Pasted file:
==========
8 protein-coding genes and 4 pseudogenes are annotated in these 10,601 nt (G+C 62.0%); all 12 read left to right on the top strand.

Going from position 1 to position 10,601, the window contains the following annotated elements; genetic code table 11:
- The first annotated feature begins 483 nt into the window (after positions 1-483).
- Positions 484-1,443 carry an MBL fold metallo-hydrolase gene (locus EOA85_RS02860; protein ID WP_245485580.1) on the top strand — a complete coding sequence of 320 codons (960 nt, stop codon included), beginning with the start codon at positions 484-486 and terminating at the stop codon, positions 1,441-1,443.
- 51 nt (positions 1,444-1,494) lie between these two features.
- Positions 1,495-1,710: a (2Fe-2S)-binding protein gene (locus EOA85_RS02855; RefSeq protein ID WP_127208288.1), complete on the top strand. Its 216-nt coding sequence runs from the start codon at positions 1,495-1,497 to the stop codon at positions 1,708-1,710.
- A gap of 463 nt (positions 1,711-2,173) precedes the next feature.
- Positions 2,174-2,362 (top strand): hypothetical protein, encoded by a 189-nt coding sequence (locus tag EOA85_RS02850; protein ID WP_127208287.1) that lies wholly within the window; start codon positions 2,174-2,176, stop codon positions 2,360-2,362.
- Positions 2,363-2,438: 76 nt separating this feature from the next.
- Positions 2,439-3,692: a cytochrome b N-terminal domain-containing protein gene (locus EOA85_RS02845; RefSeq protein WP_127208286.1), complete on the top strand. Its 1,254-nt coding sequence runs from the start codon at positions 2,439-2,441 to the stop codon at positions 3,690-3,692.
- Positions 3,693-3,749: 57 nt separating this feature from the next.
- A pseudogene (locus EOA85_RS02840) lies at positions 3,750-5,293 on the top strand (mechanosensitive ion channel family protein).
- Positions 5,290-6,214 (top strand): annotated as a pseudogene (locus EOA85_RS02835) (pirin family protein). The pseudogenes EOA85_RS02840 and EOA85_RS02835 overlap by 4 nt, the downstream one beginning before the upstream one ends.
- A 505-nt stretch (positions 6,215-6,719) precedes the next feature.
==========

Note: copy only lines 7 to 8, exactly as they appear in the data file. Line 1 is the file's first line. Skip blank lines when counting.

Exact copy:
- A gap of 463 nt (positions 1,711-2,173) precedes the next feature.
- Positions 2,174-2,362 (top strand): hypothetical protein, encoded by a 189-nt coding sequence (locus tag EOA85_RS02850; protein ID WP_127208287.1) that lies wholly within the window; start codon positions 2,174-2,176, stop codon positions 2,360-2,362.